2. Show DEI in company culture.
Candidates want to see what insiders see before applying for a job. They look for an environment that is safe, inclusive, and has employees that look like them. Images and videos are a powerful tool. Make good use of your social media and company website to demonstrate your commitment to diversity, equity, inclusion, and belonging.
3. Write inclusive job descriptions.
A well-written and inclusive job description is not only a DEI best practice; it also sets candidates at ease. Encourage a variety of candidates to apply with both what you say and how you say it. The job description should focus on concrete outputs of the position. Separate must-haves and nice-to-haves. Write a day-in-the-life perspective. Let candidates know they can be themselves at work.
4. Make it easy to apply.
A complex application process is the kiss of death. Don’t make candidates create yet another online account just to apply. Accept applications through different avenues like direct email, LinkedIn, or popular resume upload sites. Keep job listings up-to-date on your website. Most of all, test it out. Go through the application process yourself and see what it’s like. Is your process going to attract high-performing candidates that value their time?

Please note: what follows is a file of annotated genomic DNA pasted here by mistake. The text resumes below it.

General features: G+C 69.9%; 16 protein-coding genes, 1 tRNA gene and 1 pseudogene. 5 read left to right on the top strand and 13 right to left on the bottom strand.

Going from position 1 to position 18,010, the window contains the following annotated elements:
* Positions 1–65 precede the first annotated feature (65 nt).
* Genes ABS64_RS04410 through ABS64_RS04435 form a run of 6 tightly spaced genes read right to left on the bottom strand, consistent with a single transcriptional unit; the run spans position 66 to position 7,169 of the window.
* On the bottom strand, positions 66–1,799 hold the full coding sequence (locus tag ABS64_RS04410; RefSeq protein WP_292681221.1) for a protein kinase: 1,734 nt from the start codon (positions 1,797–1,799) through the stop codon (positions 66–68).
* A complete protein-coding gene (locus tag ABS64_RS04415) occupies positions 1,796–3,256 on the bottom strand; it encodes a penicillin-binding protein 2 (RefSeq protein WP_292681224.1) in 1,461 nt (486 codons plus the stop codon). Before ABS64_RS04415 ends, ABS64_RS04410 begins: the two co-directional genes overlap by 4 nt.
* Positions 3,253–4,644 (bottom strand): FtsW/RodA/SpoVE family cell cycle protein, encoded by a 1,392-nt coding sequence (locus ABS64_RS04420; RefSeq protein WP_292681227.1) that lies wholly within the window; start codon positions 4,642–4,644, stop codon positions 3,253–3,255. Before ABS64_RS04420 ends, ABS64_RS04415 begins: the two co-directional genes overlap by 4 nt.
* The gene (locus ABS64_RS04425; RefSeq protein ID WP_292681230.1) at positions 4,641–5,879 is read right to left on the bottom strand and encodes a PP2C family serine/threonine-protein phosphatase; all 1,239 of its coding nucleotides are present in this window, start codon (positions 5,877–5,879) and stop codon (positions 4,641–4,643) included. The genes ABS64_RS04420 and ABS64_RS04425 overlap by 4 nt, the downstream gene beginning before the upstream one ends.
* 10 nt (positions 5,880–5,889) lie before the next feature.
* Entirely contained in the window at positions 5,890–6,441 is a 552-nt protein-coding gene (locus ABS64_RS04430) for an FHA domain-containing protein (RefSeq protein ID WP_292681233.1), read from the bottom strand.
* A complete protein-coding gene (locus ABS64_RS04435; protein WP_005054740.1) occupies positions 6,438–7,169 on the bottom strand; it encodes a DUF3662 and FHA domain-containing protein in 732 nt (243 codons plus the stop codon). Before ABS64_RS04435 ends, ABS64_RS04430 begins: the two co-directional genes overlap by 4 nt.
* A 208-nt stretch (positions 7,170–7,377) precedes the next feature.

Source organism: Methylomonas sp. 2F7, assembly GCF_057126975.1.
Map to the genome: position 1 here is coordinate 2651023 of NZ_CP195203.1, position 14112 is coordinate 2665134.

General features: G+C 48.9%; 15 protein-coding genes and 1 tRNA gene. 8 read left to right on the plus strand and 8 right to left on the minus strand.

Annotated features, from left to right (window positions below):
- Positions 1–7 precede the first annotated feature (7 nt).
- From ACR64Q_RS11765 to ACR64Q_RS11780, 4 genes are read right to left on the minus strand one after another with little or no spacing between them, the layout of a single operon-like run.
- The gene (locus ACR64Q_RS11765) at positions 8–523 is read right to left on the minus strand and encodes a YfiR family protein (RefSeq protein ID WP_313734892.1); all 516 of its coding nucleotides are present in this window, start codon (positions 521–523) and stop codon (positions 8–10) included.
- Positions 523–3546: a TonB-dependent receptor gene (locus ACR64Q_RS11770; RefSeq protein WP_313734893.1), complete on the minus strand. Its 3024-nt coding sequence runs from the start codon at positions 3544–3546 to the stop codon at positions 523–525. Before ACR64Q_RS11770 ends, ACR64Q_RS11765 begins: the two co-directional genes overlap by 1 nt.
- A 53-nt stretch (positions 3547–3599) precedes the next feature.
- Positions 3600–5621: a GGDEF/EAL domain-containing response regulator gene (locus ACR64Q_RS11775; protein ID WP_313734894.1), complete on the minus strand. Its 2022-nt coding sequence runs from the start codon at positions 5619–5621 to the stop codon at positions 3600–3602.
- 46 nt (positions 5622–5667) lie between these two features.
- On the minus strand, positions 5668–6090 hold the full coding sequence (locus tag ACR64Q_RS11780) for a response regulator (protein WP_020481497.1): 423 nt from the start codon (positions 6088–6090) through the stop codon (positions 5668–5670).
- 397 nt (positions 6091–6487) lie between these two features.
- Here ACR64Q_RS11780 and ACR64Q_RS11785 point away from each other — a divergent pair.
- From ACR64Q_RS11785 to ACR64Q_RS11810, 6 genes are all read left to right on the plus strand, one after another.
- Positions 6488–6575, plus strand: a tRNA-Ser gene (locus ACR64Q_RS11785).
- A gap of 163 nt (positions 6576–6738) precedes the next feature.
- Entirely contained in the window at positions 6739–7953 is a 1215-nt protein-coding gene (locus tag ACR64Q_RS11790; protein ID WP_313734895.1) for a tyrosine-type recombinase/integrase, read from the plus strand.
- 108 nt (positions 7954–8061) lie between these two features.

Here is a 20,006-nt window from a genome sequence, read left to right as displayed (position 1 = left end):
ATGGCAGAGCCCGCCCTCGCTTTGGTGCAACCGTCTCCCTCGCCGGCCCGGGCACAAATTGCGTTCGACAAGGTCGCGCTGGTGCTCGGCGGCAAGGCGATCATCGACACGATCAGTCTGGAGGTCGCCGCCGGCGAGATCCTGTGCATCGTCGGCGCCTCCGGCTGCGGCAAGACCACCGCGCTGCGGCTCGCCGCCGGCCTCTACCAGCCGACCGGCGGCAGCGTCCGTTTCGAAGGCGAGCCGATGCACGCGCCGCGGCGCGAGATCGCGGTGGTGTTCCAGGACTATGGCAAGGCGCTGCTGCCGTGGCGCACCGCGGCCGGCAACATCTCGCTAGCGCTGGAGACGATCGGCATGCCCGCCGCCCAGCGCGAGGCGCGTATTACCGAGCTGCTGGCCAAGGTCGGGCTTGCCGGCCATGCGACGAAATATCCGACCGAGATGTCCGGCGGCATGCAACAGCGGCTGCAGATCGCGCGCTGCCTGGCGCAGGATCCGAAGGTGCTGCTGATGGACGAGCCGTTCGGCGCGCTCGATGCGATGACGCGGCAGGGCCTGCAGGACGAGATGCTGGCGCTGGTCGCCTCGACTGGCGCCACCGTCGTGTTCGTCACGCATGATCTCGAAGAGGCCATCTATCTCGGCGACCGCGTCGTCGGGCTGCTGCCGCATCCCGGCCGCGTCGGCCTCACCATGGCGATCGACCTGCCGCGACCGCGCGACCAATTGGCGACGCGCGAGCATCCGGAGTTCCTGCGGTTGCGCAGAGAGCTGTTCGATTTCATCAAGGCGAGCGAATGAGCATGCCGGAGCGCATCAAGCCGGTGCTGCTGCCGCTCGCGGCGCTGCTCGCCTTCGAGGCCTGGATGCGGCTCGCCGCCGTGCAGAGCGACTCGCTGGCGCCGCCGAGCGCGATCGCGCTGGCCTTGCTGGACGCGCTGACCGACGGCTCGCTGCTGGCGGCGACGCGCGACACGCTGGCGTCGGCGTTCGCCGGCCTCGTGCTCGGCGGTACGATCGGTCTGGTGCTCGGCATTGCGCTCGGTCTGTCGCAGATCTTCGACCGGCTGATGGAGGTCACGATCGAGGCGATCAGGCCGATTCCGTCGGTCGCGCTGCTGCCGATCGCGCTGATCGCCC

5. Remove bias from the application screening.
Some companies invest in AI software to reduce bias from applicant screening. Without that budget, another option is to work in tandem to create “blind” resume viewing and even interviews. For resumes, one recruiter can block or remove candidate names, photos, and university information from applications, and the other recruiter will therefore have less bias when selecting applicants.
6. Encourage inclusive interviews.
Interviewer bias is when a recruiter makes a judgment about a candidate based on irrelevant personal attributes. In a face-to-face interview, this includes judging body language, a lack of eye contact, accents, manners of speaking, or physical appearances. Interviewers should be aware of their own biases and keep them in check. Negative reactions or comments from a recruiter can hurt both parties.